MEMORANDUM OPINION AND ORDER
Plaintiff, Julia Antia, described as a 21-year-old woman, has filed this suit against Charles Thurman, an Illinois state police officer. Antia alleges that Thurman pulled her over in her car for having an expired license registration and then detained her for over an hour simply because she is an Hispanic female. During that period, according to Antia's complaint, she was forced to sit in Thurman's patrol car, leaving her four-month-old baby alone in her car while Thurman played music on the radio of his patrol car, asked her personal questions, commented on her appearance, threatened to follow her home and force her to cook for him, and threatened to take her into custody when she expressed concern about leaving her baby alone in her car. Thurman also attempted to force Antia to pick up from his lap over his genital area the traffic citation issued to her and made a derogatory comment about "Puerto Rican girls" when she refused. Thurman left Antia with a personal note to her husband, written on the back of the traffic ticket, telling him that his wife was very beautiful.
Antia's complaint alleges violations of 42 U.S.C. §§ 1981 and 1983. In addition, it alleges state law claims of false imprisonment and intentional infliction of emotional distress.
Thurman first moves to dismiss Count I of the complaint, which alleges a violation of 42 U.S.C. § 1981. Thurman cites Davis v. Frapolly, 747 F. Supp. 451 (N.D. Ill. 1989), in support of his motion to dismiss. In Davis, the court dismissed a Section 1981 claim because the complaint contained no facts from which the court could infer that the defendant's actions were motivated by race. Id. at 453. Davis simply does not apply to this case, because Antia has adequately set forth allegations that Thurman was motivated by race. For example, she states that he told her that he "knows how Puerto Rican girls are." Additionally, Antia claims that Thurman compared her to his wife, whom he described as also Hispanic. Antia's allegations are sufficient to show that Thurman detained her because she is Hispanic.
For the same reason, Count II of Antia's complaint, alleging a violation of Section 1983, will not be dismissed. The allegations that support her Section 1981 complaint also support a claim that Thurman violated Section 1983 by violating Antia's right to equal Protection.
See, e.g., Marcus v. Carrasquillo, 782 F. Supp. 593, 599 (M.D. Fla. 1992) (allegations of officer misconduct support both a Section 1981 claim and a Section 1983 claim of Equal Protection).
Thurman also claims that he is protected by qualified immunity because Antia cannot prove that he violated a clearly established constitutional right. See Harlow v. Fitzgerald, 457 U.S. 800, 818, 73 L. Ed. 2d 396, 102 S. Ct. 2727 (1982). Thurman defines the right as one to be treated courteously. That is not the right on which Antia relies, however. Thurman does not claim, nor could he, that if his detention and alleged harassment of Antia was based on her race or sex that he would be entitled to qualified immunity. Antia's right to be free from intentional discrimination on the basis of race or sex in the enforcement of criminal laws is clearly established. Whether Thurman in fact detained Antia impermissibly and whether his actions were motivated by Antia's race or sex must of course be proved at trial.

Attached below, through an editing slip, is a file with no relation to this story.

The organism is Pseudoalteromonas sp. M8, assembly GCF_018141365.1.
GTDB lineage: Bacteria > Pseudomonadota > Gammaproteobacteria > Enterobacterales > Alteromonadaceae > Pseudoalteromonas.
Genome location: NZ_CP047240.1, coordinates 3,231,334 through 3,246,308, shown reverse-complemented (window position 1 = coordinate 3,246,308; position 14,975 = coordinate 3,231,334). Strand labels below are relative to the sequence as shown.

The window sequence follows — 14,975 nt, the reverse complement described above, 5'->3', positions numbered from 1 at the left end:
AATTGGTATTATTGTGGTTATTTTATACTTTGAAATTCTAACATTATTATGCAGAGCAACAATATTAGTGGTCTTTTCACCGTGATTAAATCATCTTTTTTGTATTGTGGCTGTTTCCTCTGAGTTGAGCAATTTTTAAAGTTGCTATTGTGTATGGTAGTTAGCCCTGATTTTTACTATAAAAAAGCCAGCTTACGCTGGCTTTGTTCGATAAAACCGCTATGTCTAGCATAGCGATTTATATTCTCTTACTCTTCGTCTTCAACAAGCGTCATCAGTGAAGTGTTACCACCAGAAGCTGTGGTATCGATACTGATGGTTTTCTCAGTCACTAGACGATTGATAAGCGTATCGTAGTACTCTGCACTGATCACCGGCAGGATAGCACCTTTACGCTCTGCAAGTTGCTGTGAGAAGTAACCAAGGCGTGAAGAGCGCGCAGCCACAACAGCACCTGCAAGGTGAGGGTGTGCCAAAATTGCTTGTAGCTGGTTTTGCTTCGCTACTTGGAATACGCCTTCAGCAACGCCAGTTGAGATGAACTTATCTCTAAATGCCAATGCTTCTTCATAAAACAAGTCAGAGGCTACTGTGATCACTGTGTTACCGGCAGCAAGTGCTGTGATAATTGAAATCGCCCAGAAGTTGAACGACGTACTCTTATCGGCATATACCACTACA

Antia's state law claim of false imprisonment, Count III, will be dismissed. Her complaint admits that her vehicle registration was expired. Therefore, Thurman had probable cause to arrest her.
See Jones v. Webb, 45 F.3d 178, 181 (7th Cir. 1995) (Defendant "has Probable cause to make an arrest when 'the facts and circumstances within his knowledge and of which he has reasonably trustworthy information are sufficient to warrant a prudent person in believing that the suspect had committed or was committing an offense.'") (quoting Beck v. Ohio, 379 U.S. 89, 91, 13 L. Ed. 2d 142, 85 S. Ct. 223 (1964)). Because Thurman had probable cause to arrest Antia, he was also justified in stopping and detaining her. Id. at 182 n.3. The fact that Thurman may also have had an illicit motive is irrelevant. See Simmons v. Pryor, 26 F.3d 650, 654 (7th Cir. 1993) ("Even malicious motives will not support a claim of false arrest if probable cause exists."), cert. denied, 128 L. Ed. 2d 461, 114 S. Ct. 1833 (1994).
Finally, Antia's claim for intentional infliction of emotional distress (Count IV) will not be dismissed. To state a claim for intentional infliction of emotional distress in Illinois, Antia must allege that the conduct involved was extreme and outrageous, that Thurman intended to inflict severe emotional distress or knew that there was a high probability that his conduct would cause such distress, and that Thurman's conduct caused severe emotional distress. McGrath v. Fahey, 126 Ill. 2d 78, 533 N.E.2d 806, 809, 127 Ill. Dec. 724 (1988). The fact that Thurman is a police officer makes it more likely that his conduct will be considered outrageous. See 533 N.E.2d at 809-10. Antia has adequately alleged these elements and has set forth facts from which a jury could find in her favor.
Elaine E. Bucklo
United States District Judge
Dated: January 11, 1996